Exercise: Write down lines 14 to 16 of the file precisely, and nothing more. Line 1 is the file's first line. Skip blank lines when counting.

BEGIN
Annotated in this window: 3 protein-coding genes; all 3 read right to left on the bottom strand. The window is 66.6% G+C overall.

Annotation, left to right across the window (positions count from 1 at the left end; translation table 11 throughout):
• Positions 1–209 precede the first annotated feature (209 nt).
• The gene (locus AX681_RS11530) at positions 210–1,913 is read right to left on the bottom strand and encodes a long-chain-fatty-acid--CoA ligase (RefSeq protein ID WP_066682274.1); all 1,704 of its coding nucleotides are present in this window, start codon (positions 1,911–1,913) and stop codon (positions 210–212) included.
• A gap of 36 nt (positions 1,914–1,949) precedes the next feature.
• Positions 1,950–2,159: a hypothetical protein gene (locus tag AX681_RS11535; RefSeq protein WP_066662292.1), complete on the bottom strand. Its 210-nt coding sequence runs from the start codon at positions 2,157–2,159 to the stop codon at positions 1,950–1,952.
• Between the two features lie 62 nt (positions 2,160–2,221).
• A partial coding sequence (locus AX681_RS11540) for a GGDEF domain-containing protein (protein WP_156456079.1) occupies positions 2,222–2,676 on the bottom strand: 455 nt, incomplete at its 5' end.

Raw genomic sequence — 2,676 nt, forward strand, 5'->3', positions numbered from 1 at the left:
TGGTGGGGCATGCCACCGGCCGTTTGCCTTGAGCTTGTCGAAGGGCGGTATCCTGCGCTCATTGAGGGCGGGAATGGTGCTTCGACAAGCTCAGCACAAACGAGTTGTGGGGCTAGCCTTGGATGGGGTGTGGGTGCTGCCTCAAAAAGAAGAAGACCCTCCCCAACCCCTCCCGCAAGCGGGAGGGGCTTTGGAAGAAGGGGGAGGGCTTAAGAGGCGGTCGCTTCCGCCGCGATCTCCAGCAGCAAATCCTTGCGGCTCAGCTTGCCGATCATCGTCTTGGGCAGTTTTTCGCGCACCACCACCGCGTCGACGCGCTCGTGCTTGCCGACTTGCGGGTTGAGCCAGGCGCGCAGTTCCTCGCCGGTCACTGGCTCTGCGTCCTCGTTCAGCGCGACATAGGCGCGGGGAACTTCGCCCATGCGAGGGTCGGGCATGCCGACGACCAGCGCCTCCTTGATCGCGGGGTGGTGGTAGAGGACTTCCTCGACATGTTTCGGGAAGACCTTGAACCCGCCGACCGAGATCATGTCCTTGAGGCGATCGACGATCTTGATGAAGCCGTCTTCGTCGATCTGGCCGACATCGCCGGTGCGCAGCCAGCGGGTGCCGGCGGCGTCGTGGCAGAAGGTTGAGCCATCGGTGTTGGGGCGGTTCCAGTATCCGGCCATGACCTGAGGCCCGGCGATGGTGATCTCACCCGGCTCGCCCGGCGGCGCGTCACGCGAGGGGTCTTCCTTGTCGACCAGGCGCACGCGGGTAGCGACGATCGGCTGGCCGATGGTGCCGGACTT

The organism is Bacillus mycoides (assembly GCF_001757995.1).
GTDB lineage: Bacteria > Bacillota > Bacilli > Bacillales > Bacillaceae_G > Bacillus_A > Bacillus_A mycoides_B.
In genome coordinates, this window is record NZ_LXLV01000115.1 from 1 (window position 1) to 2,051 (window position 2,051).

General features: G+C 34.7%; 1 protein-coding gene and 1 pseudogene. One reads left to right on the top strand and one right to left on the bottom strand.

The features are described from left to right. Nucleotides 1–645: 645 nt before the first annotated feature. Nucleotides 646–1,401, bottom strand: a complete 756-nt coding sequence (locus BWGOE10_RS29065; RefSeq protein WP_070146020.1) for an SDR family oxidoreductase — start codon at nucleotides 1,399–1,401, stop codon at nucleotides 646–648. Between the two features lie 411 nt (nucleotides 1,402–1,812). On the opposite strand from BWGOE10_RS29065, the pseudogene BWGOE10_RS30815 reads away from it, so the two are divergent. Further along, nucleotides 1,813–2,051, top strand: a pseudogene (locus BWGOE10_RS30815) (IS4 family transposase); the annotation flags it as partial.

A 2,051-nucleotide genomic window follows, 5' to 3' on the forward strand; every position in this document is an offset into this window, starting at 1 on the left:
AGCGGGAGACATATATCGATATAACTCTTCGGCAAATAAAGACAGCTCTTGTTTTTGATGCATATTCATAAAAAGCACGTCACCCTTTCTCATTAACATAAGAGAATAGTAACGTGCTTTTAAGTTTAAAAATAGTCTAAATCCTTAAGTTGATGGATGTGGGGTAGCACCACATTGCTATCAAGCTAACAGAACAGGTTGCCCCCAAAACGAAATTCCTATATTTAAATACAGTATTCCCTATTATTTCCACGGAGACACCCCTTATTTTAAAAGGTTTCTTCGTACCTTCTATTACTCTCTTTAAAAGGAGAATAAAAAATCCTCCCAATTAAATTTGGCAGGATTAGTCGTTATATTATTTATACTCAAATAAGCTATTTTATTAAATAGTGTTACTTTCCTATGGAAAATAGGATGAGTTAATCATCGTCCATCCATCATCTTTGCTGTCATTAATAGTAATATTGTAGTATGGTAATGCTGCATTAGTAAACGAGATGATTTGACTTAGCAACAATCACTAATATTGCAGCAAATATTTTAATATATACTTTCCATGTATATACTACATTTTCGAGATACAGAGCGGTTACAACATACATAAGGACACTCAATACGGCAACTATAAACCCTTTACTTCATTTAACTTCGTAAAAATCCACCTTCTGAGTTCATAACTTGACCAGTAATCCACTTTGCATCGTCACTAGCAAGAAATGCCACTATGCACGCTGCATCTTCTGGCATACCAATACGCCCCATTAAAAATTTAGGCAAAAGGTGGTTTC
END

General features: G+C 34.7%; 1 protein-coding gene and 1 pseudogene. One reads left to right on the top strand and one right to left on the bottom strand.

The features are described from left to right. Nucleotides 1–645: 645 nt before the first annotated feature. Nucleotides 646–1,401, bottom strand: a complete 756-nt coding sequence (locus BWGOE10_RS29065; RefSeq protein WP_070146020.1) for an SDR family oxidoreductase — start codon at nucleotides 1,399–1,401, stop codon at nucleotides 646–648. Between the two features lie 411 nt (nucleotides 1,402–1,812). On the opposite strand from BWGOE10_RS29065, the pseudogene BWGOE10_RS30815 reads away from it, so the two are divergent. Further along, nucleotides 1,813–2,051, top strand: a pseudogene (locus BWGOE10_RS30815) (IS4 family transposase); the annotation flags it as partial.

A 2,051-nucleotide genomic window follows, 5' to 3' on the forward strand; every position in this document is an offset into this window, starting at 1 on the left: